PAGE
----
Marking 'Apollo 13' Anniversary

It's been 10 years since the Oscar-winning movie "Apollo 13" opened in theaters nationwide. Now a special "10th Anniversary Edition" DVD will let you re-live the experience.

The Early Show co-anchor Julie Chen caught-up with star Tom Hanks and producer Brian Grazer for a look back.

In the film, a reporter asks the astronauts: "Does it bother you that the public regards this flight as 'routine?'"

And Hanks answers: "There's nothing routine about flying to the moon, I can vouch for that."

There was definitely nothing "routine" about Apollo 13's ill-fated mission. Even though less than a year had passed since man first walked on the moon, America had grown complacent about space travel. That is, until a mysterious explosion rocked the Apollo 13 spacecraft, and turned this flight into a rescue mission.

To celebrate the film's 10th anniversary, the filmmakers held a special screening at the California Science Center near downtown Los Angeles. Tom Hanks says it's hard to believe it's been a full decade, since he and producer Brian Grazer, along with director Ron Howard, re-created that incredible journey.

"I'm shocked," Hanks tells Chen. "It went by in the wink of an eye. I thought we did it about maybe three summers ago. (laugh) Truly. Truly."

Hanks plays Captain Jim Lovell, who served as a technical consultant on the film.

Asked if he was intimidated by the thought that people who actually were there would find fault in the project, Hanks says, "No, that was actually the pleasure."

He explains, "The joy was, let's not make anything up; let's shoot for as high a level of verisimilitude as we can; let's be authentic. Let's just find out what happened, and figure out the way in order to dramatize that to a degree that everyone will understand just what the jeopardy is."

Case in point: the "Gimbal Lock."

Hanks says, "I can't tell you, for example, the concept of Gimbal Lock. You can't explain what Gimbal Lock is, but you can communicate that Gimbal Lock is bad. That it's really, really bad if they go into Gimbal Lock."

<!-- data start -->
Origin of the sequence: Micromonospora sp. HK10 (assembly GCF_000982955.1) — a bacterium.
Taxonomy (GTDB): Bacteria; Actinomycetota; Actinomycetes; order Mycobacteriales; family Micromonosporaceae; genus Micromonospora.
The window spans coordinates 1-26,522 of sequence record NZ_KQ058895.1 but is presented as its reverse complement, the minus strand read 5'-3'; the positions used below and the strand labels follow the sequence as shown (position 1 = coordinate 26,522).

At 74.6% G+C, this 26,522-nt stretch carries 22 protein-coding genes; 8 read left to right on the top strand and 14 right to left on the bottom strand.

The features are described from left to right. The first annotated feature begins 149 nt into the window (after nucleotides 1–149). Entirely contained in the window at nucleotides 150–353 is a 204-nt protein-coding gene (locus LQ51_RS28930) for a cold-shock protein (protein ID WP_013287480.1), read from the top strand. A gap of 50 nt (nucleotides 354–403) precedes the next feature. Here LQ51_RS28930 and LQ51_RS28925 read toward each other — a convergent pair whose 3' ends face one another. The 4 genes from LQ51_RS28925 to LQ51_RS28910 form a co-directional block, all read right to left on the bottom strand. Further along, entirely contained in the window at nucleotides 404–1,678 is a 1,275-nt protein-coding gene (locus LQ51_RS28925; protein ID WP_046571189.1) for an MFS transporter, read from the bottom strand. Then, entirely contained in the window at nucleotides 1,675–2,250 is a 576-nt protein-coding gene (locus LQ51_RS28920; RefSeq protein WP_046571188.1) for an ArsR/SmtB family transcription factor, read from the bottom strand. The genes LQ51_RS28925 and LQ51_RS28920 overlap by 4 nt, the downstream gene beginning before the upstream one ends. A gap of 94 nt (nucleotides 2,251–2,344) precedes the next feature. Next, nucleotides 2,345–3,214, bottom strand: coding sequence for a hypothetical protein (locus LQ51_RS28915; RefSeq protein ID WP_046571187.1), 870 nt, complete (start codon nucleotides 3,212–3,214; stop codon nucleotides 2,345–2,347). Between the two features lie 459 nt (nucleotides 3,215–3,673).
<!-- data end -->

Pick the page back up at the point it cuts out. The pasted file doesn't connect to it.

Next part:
Producer Brian Gazer adds, "We weren't sure we could trust the absolute truth to be dramatic, or for it to be emotionally palpable. And, whereas Tom, he became the guy who was charging with the flag on the Truth Police. Everything's got to have it really (laugh); if it didn't really happen we can't do it."

Hanks says he's still impressed with the men and women of NASA: Their intelligence, their courage, and their competitive spirit.

Hanks notes, "An astronaut, who will go unnamed, came up to me at one point in the course of promoting the movie. He says, 'Let me get this straight. Jim doesn't land on a moon? And he gets a movie made out of it? (laugh) He gets a movie and he didn't land on a moon?'"

Laghing along, Grazer says, "That's right."

Hanks continues, "'You see, I landed on the moon. But I don't, I didn't get a movie about me made.'"

Grazer recalls laughing, "I remember that."

Hanks says, "I'd look at it and say: it's fun, it's romantic, it's adventurous, and it's science. But for these guys, this was, no lie. It was a life-and-death matter, and it was also, there was an aspect of what their mettle was. Everybody knows something can and will go wrong."

Asked if he would want to do it given the chance, Hanks says, "I would do it if there was a reason to it. Just to be a space tourist, I don't think there's nothing to that. If they needed, like, a guy to go up and, and be part reporter, part filmmaker, part poet, part stand-up comedian, you know, (laugh) to come back and tell stories about it, I'm the guy, but I don't think that they really need that."

"Apollo 13" was the second collaboration between Hanks,Grazer and Howard, coming a decade after "Splash." Now, 10 years after "Apollo," they're teaming up again to bring the blockbuster novel "The DaVinci Code" to the big screen.

So how is DaVinci Code going?

"Well, it's not," Hanks says. "We haven't done anything yet. I mean, you know, we'll figure it out, and it takes a long time."

The 2-Disc "Apollo 13" Anniversary Edition DVD includes the following bonus features:

Disc One:

  • "Lost Moon: The Triumph of Apollo 13" - The making of the film including behind-the-scenes footage and interviews
  • Feature Commentary with Director Ron Howard
  • Feature Commentary with Jim and Marilyn Lovell
  • Production Notes
  • Theatrical Trailer

Disc Two:
  • "Apollo 13": The IMAX Experience Version - Re-edited for the giant screen by director Ron Howard and Academy Award-winning editor Dan Hanley
  • Conquering Space: The Moon and Beyond - A recap of the last 45 years in space.
  • Lucky 13: The Astronauts' Story - Recounting the events of the mission